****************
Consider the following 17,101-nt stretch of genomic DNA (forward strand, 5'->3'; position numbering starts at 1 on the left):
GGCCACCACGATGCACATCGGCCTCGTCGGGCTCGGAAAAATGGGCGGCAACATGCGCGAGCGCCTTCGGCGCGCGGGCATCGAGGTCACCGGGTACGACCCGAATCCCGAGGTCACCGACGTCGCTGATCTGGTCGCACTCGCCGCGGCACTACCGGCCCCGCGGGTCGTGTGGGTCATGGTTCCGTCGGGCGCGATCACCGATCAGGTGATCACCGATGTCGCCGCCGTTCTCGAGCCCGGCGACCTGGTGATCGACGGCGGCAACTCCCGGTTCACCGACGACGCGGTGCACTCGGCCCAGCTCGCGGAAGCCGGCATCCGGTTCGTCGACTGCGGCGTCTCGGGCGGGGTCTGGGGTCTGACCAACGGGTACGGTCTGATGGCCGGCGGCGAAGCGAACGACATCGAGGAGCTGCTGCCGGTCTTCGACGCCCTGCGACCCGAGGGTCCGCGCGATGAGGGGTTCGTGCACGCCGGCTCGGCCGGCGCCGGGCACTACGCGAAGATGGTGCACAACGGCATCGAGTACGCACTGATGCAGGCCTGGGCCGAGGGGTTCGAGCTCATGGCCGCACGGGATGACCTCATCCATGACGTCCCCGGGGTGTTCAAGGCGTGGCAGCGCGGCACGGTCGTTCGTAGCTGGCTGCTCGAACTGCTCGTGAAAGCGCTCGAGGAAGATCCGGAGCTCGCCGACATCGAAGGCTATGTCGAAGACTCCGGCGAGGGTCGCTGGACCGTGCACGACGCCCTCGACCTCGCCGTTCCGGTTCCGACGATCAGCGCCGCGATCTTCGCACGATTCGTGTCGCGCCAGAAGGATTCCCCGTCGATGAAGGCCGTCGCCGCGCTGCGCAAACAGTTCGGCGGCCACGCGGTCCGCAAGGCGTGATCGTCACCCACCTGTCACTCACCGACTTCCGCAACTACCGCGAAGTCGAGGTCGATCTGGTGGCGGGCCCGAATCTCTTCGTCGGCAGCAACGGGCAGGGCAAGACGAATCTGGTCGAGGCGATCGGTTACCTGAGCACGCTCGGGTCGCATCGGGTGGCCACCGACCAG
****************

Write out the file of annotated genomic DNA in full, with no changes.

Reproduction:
Consider the following 17,101-nt stretch of genomic DNA (forward strand, 5'->3'; position numbering starts at 1 on the left):
GGCCACCACGATGCACATCGGCCTCGTCGGGCTCGGAAAAATGGGCGGCAACATGCGCGAGCGCCTTCGGCGCGCGGGCATCGAGGTCACCGGGTACGACCCGAATCCCGAGGTCACCGACGTCGCTGATCTGGTCGCACTCGCCGCGGCACTACCGGCCCCGCGGGTCGTGTGGGTCATGGTTCCGTCGGGCGCGATCACCGATCAGGTGATCACCGATGTCGCCGCCGTTCTCGAGCCCGGCGACCTGGTGATCGACGGCGGCAACTCCCGGTTCACCGACGACGCGGTGCACTCGGCCCAGCTCGCGGAAGCCGGCATCCGGTTCGTCGACTGCGGCGTCTCGGGCGGGGTCTGGGGTCTGACCAACGGGTACGGTCTGATGGCCGGCGGCGAAGCGAACGACATCGAGGAGCTGCTGCCGGTCTTCGACGCCCTGCGACCCGAGGGTCCGCGCGATGAGGGGTTCGTGCACGCCGGCTCGGCCGGCGCCGGGCACTACGCGAAGATGGTGCACAACGGCATCGAGTACGCACTGATGCAGGCCTGGGCCGAGGGGTTCGAGCTCATGGCCGCACGGGATGACCTCATCCATGACGTCCCCGGGGTGTTCAAGGCGTGGCAGCGCGGCACGGTCGTTCGTAGCTGGCTGCTCGAACTGCTCGTGAAAGCGCTCGAGGAAGATCCGGAGCTCGCCGACATCGAAGGCTATGTCGAAGACTCCGGCGAGGGTCGCTGGACCGTGCACGACGCCCTCGACCTCGCCGTTCCGGTTCCGACGATCAGCGCCGCGATCTTCGCACGATTCGTGTCGCGCCAGAAGGATTCCCCGTCGATGAAGGCCGTCGCCGCGCTGCGCAAACAGTTCGGCGGCCACGCGGTCCGCAAGGCGTGATCGTCACCCACCTGTCACTCACCGACTTCCGCAACTACCGCGAAGTCGAGGTCGATCTGGTGGCGGGCCCGAATCTCTTCGTCGGCAGCAACGGGCAGGGCAAGACGAATCTGGTCGAGGCGATCGGTTACCTGAGCACGCTCGGGTCGCATCGGGTGGCCACCGACCAG